The Illinois General Assembly passed a record income tax increase on individuals and businesses in 2011. And Gov. Quinn promised that it specifically was "designed to pay our bills."
Nearly three years and $18 billion in new tax revenue later, Illinois’ unpaid bills are still growing.
Illinois Comptroller Judy Baar Topinka estimates that Illinois’ 2013 backlog will grow to $8.1 billion this month. The backlog is expected to grow to $8.7 billion in October and to $9 billion by the end of the 2013 calendar year.
When Illinois sits on its multi-billion dollar backlog of bills long enough, taxpayers have to pay a penalty.
Illinois is required by law to pay interest of 1 percent a month on its unpaid bills, also called invoices, when they become more than 90 days old.
According to the comptroller’s most recent numbers, Illinois paid $186 million in interest payments on its unpaid bills in fiscal year 2013. That’s 215 times the $866,000 in interest payments paid by the state in fiscal year 2003.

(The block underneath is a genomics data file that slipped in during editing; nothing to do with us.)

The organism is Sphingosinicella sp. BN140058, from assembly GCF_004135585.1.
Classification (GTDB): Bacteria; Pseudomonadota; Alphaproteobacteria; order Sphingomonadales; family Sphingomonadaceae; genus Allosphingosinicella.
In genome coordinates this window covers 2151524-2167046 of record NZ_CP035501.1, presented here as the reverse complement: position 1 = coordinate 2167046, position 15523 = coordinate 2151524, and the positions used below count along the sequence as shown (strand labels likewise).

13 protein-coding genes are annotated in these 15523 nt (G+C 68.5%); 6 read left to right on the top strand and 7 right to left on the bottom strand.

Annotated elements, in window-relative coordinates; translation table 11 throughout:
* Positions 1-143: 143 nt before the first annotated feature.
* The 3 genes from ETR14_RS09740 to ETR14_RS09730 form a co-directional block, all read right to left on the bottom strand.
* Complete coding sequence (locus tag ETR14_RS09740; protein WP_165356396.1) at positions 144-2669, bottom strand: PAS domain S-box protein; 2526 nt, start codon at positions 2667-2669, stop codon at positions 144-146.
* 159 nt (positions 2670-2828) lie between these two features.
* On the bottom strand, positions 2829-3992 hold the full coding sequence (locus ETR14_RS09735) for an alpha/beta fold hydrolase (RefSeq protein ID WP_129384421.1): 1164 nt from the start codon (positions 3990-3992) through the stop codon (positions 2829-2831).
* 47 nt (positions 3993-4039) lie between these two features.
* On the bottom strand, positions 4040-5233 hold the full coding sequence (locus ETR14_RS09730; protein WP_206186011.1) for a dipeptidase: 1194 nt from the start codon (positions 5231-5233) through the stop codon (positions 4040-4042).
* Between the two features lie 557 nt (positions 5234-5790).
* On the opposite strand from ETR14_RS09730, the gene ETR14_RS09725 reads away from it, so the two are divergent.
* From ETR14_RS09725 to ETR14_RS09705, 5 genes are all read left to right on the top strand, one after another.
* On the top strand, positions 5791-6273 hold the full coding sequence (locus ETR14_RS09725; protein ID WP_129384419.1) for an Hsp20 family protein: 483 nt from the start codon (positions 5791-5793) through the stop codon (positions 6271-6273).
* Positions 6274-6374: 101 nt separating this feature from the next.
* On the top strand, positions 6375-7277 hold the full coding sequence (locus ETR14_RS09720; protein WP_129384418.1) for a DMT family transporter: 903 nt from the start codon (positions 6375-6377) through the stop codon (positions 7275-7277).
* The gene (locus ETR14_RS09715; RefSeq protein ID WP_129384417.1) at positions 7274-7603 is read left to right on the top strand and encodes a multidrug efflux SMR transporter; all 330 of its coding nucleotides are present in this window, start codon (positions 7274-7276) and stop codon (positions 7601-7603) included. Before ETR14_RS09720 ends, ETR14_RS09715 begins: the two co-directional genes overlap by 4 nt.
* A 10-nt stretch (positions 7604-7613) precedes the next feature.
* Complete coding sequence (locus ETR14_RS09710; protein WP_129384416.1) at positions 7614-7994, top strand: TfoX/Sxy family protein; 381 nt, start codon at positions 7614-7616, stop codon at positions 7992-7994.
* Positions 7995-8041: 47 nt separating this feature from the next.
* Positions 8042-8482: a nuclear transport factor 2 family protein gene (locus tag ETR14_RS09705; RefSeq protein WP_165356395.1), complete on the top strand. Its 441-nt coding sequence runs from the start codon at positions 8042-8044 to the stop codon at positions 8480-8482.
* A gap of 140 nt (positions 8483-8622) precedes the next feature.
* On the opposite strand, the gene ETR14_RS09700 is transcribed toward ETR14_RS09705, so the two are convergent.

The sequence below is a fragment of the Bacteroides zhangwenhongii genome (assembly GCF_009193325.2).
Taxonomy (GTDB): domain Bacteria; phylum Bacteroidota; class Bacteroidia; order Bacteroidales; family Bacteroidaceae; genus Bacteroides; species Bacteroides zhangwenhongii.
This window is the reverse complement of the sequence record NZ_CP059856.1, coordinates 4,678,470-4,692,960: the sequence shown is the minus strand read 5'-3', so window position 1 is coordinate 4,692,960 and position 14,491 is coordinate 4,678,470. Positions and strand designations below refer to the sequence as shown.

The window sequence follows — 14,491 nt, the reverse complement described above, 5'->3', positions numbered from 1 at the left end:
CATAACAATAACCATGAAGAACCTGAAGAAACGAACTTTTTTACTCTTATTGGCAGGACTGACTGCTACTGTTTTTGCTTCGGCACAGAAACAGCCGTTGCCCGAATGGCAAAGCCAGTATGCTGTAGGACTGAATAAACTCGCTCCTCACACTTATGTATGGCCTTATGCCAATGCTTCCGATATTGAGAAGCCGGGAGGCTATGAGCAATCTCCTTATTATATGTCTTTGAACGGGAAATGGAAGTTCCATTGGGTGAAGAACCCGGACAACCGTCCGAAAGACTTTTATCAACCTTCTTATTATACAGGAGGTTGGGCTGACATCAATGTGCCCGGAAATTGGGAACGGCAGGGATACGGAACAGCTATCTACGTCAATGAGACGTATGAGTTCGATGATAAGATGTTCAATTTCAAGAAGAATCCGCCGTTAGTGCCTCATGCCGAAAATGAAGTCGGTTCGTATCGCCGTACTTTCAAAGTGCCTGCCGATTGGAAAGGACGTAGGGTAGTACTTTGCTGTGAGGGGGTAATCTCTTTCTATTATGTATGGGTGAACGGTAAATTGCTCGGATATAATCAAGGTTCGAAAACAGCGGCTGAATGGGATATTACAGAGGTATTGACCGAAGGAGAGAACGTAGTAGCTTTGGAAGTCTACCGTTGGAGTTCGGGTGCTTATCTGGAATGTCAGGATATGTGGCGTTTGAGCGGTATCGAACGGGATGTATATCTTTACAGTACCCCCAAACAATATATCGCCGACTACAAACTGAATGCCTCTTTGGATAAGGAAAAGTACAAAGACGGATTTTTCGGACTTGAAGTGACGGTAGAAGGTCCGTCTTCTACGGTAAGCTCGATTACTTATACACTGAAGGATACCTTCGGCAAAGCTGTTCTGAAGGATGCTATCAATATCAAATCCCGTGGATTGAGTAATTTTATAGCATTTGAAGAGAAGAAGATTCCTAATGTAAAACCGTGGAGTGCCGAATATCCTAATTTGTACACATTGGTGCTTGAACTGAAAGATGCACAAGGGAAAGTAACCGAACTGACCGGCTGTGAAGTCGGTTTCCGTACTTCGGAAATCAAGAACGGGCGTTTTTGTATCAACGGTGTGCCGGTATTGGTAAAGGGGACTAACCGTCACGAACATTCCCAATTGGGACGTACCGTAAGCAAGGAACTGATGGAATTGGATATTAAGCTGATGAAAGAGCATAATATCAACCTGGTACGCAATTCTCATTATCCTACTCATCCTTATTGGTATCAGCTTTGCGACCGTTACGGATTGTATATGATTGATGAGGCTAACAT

This is a trend that taxpayers simply cannot afford. What’s more, it’s a tab they shouldn’t have to pick up in the first place.
The growing stack of unpaid bills and interest penalties are the result of Illinois’ decades-long spending problem. Since 1990, state spending outpaced the growth in inflation and population by 3-to-1. And pushing taxes even higher to maintain this rapid growth in spending won’t solve the problem. Lawmakers should instead embrace the basics of good public policy – balancing the budget and reining in spending.
Ben VanMetre is a Senior Budget and Tax Policy Analyst with Illinois Policy Institute.
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Illinois General Assembly
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